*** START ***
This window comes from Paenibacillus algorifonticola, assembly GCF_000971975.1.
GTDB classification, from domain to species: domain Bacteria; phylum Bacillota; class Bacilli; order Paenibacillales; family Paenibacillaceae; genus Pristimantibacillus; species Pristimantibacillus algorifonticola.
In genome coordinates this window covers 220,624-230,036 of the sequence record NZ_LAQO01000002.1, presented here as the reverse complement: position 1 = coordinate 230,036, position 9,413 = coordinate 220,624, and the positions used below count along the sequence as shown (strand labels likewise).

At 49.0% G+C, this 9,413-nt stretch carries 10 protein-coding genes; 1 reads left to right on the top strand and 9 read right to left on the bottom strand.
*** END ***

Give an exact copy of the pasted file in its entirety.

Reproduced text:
This window comes from Paenibacillus algorifonticola, assembly GCF_000971975.1.
GTDB classification, from domain to species: domain Bacteria; phylum Bacillota; class Bacilli; order Paenibacillales; family Paenibacillaceae; genus Pristimantibacillus; species Pristimantibacillus algorifonticola.
In genome coordinates this window covers 220,624-230,036 of the sequence record NZ_LAQO01000002.1, presented here as the reverse complement: position 1 = coordinate 230,036, position 9,413 = coordinate 220,624, and the positions used below count along the sequence as shown (strand labels likewise).

At 49.0% G+C, this 9,413-nt stretch carries 10 protein-coding genes; 1 reads left to right on the top strand and 9 read right to left on the bottom strand.